Poverty has its share of side effects too

The Washington Post published the results of a fascinating, yet also disturbing, study that links the stress that living in poverty causes with decreased cognitive development.

For the new study, [Cornell University professor] Evans and a colleague rated the level of stress each child experienced using a scale known as "allostatic load." The score was based on the results of tests the children were given when they were ages 9 and 13 to measure their levels of the stress hormones cortisol, epinephrine and norepinephrine, as well as their blood pressure and body mass index.

When the researchers analyzed the relationships among how long the children lived in poverty, their allostatic load and their later working memory, they found a clear relationship: The longer they lived in poverty, the higher their allostatic load and the lower they tended to score on working-memory tests. Those who spent their entire childhood in poverty scored about 20 percent lower on working memory than those who were never poor, Evans said.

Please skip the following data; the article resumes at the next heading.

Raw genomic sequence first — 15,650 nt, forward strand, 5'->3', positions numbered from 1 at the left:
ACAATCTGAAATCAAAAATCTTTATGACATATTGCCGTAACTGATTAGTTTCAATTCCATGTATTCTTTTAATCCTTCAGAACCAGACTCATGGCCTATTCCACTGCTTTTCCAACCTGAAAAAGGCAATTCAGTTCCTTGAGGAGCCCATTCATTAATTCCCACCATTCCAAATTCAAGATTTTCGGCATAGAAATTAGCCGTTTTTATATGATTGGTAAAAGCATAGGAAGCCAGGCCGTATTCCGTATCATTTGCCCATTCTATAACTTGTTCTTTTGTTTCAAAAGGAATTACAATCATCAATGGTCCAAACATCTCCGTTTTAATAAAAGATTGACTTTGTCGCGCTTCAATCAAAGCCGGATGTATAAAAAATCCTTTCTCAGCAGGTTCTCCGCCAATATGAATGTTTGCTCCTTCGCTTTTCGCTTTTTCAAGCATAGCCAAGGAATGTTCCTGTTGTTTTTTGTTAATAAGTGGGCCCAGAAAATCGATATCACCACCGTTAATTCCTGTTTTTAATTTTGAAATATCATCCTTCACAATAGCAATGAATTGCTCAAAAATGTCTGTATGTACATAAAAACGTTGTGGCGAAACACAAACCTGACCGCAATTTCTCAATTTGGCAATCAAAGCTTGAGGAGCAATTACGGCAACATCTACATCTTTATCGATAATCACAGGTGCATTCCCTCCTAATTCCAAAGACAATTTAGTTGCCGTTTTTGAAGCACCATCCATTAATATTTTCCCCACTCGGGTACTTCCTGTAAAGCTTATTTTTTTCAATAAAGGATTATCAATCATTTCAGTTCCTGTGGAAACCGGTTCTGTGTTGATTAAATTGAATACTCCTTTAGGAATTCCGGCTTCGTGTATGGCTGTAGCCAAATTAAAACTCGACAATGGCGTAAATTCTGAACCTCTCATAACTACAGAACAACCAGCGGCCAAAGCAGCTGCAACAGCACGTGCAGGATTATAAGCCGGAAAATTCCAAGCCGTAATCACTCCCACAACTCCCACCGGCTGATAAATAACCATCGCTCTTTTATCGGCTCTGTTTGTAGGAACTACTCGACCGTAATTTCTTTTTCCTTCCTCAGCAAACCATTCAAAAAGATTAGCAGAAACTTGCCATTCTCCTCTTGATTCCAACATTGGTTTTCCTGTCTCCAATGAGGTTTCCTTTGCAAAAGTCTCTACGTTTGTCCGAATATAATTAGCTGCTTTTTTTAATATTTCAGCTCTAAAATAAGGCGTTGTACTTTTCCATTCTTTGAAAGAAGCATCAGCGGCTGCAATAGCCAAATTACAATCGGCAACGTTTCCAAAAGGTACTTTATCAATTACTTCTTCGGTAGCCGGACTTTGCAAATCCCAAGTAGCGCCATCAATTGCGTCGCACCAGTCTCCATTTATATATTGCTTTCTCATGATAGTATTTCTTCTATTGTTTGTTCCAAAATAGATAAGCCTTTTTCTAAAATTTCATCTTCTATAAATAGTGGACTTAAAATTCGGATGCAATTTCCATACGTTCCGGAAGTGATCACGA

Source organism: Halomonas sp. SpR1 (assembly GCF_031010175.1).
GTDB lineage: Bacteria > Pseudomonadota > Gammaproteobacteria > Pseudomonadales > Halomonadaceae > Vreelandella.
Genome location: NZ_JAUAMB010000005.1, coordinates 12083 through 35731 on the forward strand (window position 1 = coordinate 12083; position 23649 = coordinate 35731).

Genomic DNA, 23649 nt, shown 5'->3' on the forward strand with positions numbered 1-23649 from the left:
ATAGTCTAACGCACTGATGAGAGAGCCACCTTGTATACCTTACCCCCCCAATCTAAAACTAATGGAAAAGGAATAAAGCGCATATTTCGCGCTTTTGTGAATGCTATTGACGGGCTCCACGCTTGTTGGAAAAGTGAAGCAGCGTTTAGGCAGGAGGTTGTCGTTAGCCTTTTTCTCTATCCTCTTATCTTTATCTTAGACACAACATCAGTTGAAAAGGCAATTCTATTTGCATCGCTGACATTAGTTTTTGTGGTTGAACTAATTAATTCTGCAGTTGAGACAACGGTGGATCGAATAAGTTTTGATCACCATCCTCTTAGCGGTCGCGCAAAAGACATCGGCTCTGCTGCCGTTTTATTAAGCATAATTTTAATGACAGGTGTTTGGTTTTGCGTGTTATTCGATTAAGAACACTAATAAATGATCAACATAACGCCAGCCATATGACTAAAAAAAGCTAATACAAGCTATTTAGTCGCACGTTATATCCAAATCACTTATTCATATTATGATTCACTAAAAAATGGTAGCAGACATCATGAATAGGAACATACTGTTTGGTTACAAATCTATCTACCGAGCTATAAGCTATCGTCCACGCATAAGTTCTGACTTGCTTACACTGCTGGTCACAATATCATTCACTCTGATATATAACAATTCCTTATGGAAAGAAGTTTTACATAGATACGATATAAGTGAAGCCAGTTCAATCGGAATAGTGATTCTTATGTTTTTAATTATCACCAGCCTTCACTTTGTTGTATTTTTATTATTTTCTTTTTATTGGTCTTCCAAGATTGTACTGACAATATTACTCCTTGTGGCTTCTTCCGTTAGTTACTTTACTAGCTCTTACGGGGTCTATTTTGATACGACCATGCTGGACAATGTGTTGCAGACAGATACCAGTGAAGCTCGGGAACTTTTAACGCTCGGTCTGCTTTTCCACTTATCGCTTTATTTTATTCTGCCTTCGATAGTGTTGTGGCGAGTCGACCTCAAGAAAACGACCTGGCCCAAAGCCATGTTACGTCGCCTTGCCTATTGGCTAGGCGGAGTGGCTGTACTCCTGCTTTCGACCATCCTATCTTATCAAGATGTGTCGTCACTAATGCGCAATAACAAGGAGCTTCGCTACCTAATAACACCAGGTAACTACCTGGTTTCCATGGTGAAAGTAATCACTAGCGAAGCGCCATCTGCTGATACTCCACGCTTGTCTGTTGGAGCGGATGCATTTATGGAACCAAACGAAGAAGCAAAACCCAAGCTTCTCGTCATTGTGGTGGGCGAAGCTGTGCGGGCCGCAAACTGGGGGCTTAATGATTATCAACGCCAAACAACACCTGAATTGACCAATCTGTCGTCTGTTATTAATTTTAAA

"The greater proportion of your childhood that your family spent in poverty, the poorer your working memory, and that link is largely explained by this chronic physiologic stress," Evans said. "We put these things together and can say the reason we get this link between poverty and deficits in working memory is this chronic elevated stress."
This is beyond depressing. Children living in poverty become more stressed about their well-being, which negatively affects their memory, causing them to perform more poorly in school, which makes them less attractive candidates to go to college, leading to them being less qualified for higher paying secure jobs, pushing them right back into poverty...ugh, the cycle is just sick.

Clearly the response to this should be to organize a protest over the raising of the top marginal tax rate from 35% to 39.6%.

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